The 1924 Big Game
a former Stanford
Daily sports editor and has written for several
Breier explains why a lump comes to the throat
old timers when they recall the 1924
Editor's Note: The Bootleg is
proud to present this article as it originally appeared in Editor Peter Grothe’s
outstanding, but long out-of-print 1952 compilation of essays, Great
Moments in Stanford Sports. The Bootleg is profoundly grateful to our
longtime friend Mr. Grothe for having given us permission to re-publish these
wonderful, long-forgotten articles and open them up to a new generation of
Greatest Big Game of All Time?
pay your money and take your choice, in the minds of the later-day fans. Some
will swear by the 1947 21-to-18 great game,
back the 1950 7-to-7 tie.
scratch any old timer who was about in 1924 and you
find an expert on every
of that 20-to-20 game. He will bow to no one and accept no other game when it
the greatest of the Stanford- California
to the hearts
of so many
both sides of the Bay,
take its place among the greatest of all time.
and football were a little different in 1924. The student body
some 2,800 and the ratio
was about 1 to 5. This was
shoulder and hip pads.
not required and some players
from both sides chose the freedom
its first year under the coaching of Glenn S. "Pop" Warner,
the center throwing
motion rather than the present-day
of two undefeated teams
to the winner was to go
of meeting the Four
Horsemen of Notre Dame in the Rose
coaches met that day
first time. Andy
had gone through 47 games without
was riding a seven-game
crowd to witness a Pacific Coast American football game to that
opinion as to the outcome was about evenly
divided. The advantage, if any, was given to California, for Norm Cleveland,
starting Stanford left halfback, had been declared ineligible three days before
the match. He was found to be playing in his fourth year of varsity competition,
as he had played two minutes in the Nevada game as a sophomore.
ineligibility coupled with the continued loss of fullback Ernie Nevers from
ankle injuries seemed to be a heavy blow to the Cards.
was known to have built his system about the kicking and passing of Cleveland.
Nevers was not to reach the height of his fame until 1925. He had been out of
most of the 1924 games because of injuries. .
Memorial Stadium was packed with some 80,000 red-hot football fans on that
additional thousands viewed the game from the surrounding hillsides and
tension of this game had been mounting all year. Neither team had met really
tough opponents; this was to be the final test of ability, stamina,
first quarter was almost a letdown. Both teams featured straight- line plunge,
end run, “kick-and-hope-to-put-your-opponent-in-the-hole” football.
running and a pass received by Ted Shipkey on the seven-yard line set up the
first score of the game in the second quarter. Little Murray
most maligned player of the year, then booted a three-point field goal from the
18-yard line to put Stanford in the lead, 3 to 0.
had been much criticism of Warner's playing Cuddeback during the season and
starting him in this game. He had made only seven
yards from scrimmage during the three Coast Conference games. Many
thought he should have been relegated to the reserves.
it was Cuddeback who marked up the next three points after a fierce exchange of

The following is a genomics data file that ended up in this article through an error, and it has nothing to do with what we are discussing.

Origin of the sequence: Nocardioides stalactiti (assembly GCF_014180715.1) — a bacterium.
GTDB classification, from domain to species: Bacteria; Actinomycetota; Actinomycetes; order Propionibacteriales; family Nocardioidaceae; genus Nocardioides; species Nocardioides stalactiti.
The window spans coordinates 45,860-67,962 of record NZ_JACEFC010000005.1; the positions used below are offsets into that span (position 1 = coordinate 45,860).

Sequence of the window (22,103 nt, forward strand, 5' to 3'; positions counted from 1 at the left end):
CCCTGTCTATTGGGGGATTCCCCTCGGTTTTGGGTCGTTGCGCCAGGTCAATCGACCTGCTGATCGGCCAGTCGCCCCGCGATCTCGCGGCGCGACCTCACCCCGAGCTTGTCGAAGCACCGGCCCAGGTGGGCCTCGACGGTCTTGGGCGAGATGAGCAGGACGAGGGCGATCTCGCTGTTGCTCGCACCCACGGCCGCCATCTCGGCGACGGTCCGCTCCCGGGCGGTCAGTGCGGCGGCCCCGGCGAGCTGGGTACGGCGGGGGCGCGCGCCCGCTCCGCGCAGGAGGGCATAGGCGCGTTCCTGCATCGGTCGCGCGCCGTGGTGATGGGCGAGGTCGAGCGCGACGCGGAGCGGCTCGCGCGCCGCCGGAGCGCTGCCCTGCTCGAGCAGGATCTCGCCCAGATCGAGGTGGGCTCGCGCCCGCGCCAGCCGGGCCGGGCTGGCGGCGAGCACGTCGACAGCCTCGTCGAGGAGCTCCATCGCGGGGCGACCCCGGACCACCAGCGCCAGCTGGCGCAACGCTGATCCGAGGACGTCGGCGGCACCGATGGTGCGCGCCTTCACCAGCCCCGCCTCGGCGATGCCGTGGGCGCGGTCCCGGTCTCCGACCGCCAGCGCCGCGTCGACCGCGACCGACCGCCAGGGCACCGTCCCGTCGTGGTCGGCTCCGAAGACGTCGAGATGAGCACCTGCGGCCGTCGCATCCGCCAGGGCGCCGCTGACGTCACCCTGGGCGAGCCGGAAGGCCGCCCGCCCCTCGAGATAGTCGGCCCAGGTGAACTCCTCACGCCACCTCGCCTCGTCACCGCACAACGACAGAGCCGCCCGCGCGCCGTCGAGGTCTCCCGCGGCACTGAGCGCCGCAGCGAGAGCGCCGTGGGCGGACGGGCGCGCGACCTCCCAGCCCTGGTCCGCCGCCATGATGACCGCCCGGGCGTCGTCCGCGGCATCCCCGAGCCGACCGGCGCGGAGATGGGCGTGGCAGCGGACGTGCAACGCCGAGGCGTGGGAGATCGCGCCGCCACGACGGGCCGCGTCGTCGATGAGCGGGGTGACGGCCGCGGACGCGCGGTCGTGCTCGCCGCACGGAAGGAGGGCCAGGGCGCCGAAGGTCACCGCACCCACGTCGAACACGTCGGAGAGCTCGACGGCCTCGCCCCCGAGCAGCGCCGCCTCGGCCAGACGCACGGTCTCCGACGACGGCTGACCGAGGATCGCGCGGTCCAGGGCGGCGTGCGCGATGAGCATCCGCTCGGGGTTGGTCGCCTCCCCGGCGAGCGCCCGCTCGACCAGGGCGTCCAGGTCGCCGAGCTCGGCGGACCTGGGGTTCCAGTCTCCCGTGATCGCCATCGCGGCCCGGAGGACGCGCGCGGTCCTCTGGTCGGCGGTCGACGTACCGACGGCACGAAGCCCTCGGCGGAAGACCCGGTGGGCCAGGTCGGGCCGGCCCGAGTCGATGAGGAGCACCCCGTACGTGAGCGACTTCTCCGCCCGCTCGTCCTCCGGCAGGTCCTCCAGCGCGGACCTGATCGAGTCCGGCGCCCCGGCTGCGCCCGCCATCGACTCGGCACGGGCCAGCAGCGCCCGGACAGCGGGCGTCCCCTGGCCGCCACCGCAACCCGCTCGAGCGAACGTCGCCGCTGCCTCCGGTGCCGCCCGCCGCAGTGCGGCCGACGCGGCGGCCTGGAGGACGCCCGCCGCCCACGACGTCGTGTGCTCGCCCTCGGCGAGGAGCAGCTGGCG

down and punts. This came with
a half-minute left in the half and from.
45-yard line. His place kick put the Cards in front 6 to 0 at the intermission.
was known as a third-quarter team that year and a third- quarter team
drive featuring a 47-yard
Jim Dixon to "Tut" Imlay pass started on their 19-yard line and ended up with
the ball over the goal line. California led 7 to 6.
a short exchange of punts, California took the ball on the Stanford 42-yard line
and began another march. As the quarter ended,
run the ball to the Stanford
the third play of the
and a 14 to
day a player
back into the
the next quarter
the fourth quarter.
Cal the ball
on the Stanford
Four successive line bucks
the score stood
20 to 6 with but five
his first conversion
of the day.
But it did
to matter at that
the stage was
one of the
greatest comebacks in Stanford athletic history.
must be remembered that the defense was
of the offense in that era. The forward
pass had been in use for years,
not been developed
to the point that a team could be expected to score twice in so short a time.
And California was famous for its line play.
the game today."
that our old-timer will grow a little incoherent,
one must go to the record books for
happened in the next five minutes.
Ed Walker came in for Halfback Jim Kelly
projected himself into the limelight with his surprise passing.
Fred Solomon to the Cal 15-yard line. A loss of seven
on an end-around.
Captain and All-American Jim Lawson makes 4 yards
on the same play.
is Walker to Ted Shipkey
Cuddeback scores his
point of the game and it is California
20 to Stanford
It is about here that Cuddeback is knocked
him and the game
left and it seems that the Cards must take
to the air again. But first
line to draw the Cal defense up.
in for Hey
gets one yard
up the middle.
a frenzied and unbelieving stand that then saw
back to throw
to Cuddeback who
ran it over
approaches the line for the try
linemen just start to get settled when George Baker, who
had met and played equal to Cal's
the ball back for the kick.
The surprised Cuddeback put it squarely between the goal posts and it was 20 to
later why he had centered the ball before his team was set and ready, Baker told
Pop, I thought the time would run out on us!"
the point was made and game tied. At the half it was Stanford's game, in the
first of the fourth it was all California's, and at the final gun it was
nobody's. But Cal's string of wins over Stanford was over.
"Old Fox" of the East had brought his winning ways to the Farm.
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